Drop duplicates by some condition

Initial data:

user   hour code count
bob    8    A    8
bob    8    B    12
bob    9    A    10
bob    13   D    3
bob    13   C    3

Result that we want:

user   hour  code   count
bob    8     B      12 ==> keep record with maximum count
bob    9     A      10
bob    13    D      3  ==> When the count is equal, keep one random record

We we for each user, within each hour, there is only one record. And we keep the record such that the “count” is the maximum.

My naive approach

At first I didn’t know about the dropDuplicates() function [read here]. So I came up with much more difficult approach.

I look for the maximum count for each group of user & hour. And then performing the join with the original dataset on user, hour, maximum_value_of_count. I still run into problem of 2 records belonging to the same user and hour have the same number of count. I should keep only one of them, instead of two.

After a little bit of reading

A much more sophisticated solution I found was from these 2 questions in StackOverflow.

Removing duplicates from rows based on specific columns in an RDD/Spark DataFrame

David Griffin provided simple answer with groupBy and then agg. We can do thing like:

myDF.groupBy("user", "hour").agg(max("count"))

However, this one doesn’t return the data frame with cgi. We can try further with:

myDF.groupBy("user", "hour").agg(max("count"), max("cgi"))

And this one doesn’t guarantee that the max(“count”) and max(“cgi”) returned would actually come from the same row from the original data frame myDF.

SPARK DataFrame: select the first row of each group

zero323 gave excellent answer on how to return only the first row for each group. And a group here is defined to be a set of records with the same user and hour value. In the original dataset in the beginning of the post, we have 3 groups in total.


The idea is we need to sort the data according to the group. And then we will keep only the first record in each group with dropDuplicates. The final code is:

import pyspark.sql.functions as F
.orderBy("user", "hour", F.col("count").desc())\
.dropDuplicates(["user", "hour"]).show(10)

The result: the column name is a little bit different, but they are basically the same as the toy example in this post.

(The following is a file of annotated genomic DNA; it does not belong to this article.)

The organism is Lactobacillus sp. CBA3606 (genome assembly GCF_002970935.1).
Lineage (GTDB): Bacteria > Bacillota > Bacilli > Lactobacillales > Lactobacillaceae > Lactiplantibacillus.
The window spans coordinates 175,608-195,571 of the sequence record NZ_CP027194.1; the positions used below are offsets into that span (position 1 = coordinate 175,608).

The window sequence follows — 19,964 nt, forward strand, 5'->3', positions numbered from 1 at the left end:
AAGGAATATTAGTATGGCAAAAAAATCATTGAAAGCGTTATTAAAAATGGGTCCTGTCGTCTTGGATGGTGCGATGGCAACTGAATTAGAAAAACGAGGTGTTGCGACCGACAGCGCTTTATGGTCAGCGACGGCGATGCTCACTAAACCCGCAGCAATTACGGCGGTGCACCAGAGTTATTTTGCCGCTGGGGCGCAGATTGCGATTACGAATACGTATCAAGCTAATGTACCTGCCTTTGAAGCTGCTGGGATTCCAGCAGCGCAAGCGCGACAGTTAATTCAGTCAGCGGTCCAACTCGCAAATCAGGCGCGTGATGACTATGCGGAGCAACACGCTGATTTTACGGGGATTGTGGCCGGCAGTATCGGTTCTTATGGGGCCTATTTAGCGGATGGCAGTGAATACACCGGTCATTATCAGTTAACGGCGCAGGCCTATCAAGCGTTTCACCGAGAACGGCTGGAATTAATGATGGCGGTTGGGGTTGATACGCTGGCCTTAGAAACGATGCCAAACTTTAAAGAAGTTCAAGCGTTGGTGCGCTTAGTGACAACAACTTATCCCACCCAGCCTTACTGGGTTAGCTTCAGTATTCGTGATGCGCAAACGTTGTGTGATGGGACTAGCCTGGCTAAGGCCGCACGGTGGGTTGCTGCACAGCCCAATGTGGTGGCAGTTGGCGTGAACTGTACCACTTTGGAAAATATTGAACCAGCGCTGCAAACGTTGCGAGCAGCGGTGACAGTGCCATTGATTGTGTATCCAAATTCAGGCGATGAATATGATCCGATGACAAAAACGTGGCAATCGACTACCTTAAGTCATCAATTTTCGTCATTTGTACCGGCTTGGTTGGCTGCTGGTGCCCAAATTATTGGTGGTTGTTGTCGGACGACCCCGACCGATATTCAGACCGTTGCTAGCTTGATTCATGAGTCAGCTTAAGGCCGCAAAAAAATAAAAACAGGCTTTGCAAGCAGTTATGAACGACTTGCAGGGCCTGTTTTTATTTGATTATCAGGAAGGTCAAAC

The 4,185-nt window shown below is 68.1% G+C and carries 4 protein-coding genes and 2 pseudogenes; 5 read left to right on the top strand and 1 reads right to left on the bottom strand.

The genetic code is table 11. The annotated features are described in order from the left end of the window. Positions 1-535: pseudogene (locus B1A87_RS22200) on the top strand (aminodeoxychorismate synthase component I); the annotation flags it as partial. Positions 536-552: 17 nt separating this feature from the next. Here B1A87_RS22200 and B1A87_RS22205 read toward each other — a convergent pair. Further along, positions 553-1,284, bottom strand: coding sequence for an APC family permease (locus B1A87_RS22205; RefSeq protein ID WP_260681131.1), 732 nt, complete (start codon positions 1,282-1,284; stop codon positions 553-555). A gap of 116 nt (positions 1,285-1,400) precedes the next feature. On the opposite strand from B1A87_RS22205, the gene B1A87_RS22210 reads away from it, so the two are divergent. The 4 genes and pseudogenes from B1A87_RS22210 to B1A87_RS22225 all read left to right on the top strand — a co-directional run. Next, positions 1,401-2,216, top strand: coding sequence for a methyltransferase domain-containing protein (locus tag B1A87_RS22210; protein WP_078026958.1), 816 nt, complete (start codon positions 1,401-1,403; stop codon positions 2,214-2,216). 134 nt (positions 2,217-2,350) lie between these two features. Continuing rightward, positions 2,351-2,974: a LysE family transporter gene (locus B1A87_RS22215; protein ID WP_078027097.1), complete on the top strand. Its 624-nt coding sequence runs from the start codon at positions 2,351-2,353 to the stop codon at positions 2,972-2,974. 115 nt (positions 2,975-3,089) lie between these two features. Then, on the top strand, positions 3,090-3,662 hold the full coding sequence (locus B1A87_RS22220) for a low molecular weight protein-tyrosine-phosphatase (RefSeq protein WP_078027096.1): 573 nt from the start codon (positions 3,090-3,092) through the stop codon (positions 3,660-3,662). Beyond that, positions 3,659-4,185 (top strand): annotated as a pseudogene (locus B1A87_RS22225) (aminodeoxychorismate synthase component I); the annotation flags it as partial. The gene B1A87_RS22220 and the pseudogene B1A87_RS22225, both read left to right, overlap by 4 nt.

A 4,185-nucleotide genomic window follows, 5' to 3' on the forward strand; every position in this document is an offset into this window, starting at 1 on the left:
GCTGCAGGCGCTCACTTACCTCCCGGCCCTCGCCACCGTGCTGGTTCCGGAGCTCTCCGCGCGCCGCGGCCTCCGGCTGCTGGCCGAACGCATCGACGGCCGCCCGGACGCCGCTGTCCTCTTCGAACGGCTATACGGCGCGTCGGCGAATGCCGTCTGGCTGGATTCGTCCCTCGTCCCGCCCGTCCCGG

|    generationSnHash|hhour|               cgi|eventCount|
|0049d73e3492daeb9...|night|222-01-00002-51723|         4|
|0d772216b15bb7f81...|night|222-01-00001-00995|         4|
|1077b05f12df3311e...|night|222-01-00004-00909|         5|
|2269b2c133b1515a0...|night|222-01-00003-17650|        13|

Without the ordering descendingly for column count, the result would be wrong, for example, notice on the second row, comparing between the second row, the correct DF has the eventCount of 4, and cgi=222-01-00001-00995, while the wrong DF has eventCount=3 and another different cgi.

|    generationSnHash|hhour|               cgi|eventCount|
|0049d73e3492daeb9...|night|222-01-00002-51723|         4|
|0d772216b15bb7f81...|night|222-01-00001-16453|         3|
|1077b05f12df3311e...|night|222-01-00004-00909|         5|
|2269b2c133b1515a0...|night|222-01-00003-00102|         9|

How to test Spark

Self-Contained ApplicationsProblem: how to verify that we have Spark installed correctly.


Suppose we have set up correctly everything for spark in the directory $SPARK_HOME/conf. Now invoke spark-shell in the command line.

Suppose that we have a file in the machine that we are running the shell. And the file is at the location /home/hadoop/spark/README.md then in the spark-shell we invoke:

scala> val textFile = sc.textFile("file:/home/hadoop/spark/README.md")
scala> textFile.count()

For more functions to test, you can check out Spark Tutorial – Quick Start


Follow the section Self-Contained Applications in the Quick Start. Remember to modify the variable logFile.

$ spark-submit SimpleApp.py
Lines with a: 60, lines with b: 29


Or you can also running with the example code from Spark. The result is not going to show in your currently running shell. Now let just execute.

$ spark-submit $SPARK_HOME/examples/src/main/python/pi.py 4

You can check for log directory of spark. Try one of these commands

$ cat $SPARK_HOME/conf/spark-evn.sh
export SPARK_DAEMON_JAVA_OPTS="-verbose:gc -XX:+PrintGCDetails -XX:+PrintGCDateStamps -XX:+UseConcMarkSweepGC -XX:CMSInitiatingOccupancyFraction=70 -XX:MaxHeapFreeRatio=70"
export SPARK_LOCAL_DIRS=/mnt/spark,/mnt1/spark,/mnt2/spark,/mnt3/spark
export SPARK_LOG_DIR=/mnt/var/log/apps
export SPARK_CLASSPATH="/home/hadoop/spark/conf:/home/hadoop/conf:/home/hadoop/spark/classpath/distsupplied/*:/home/hadoop/spark/classpath/emr/*:/home/hadoop/spark/classpath/emrfs/*:/home/hadoop/share/hadoop/common/lib/*:/home/hadoop/share/hadoop/common/lib/hadoop-lzo.jar:/usr/share/aws/emr/auxlib/*"


So now try to go to /mnt/var/log/apps directory, and read the stdout file.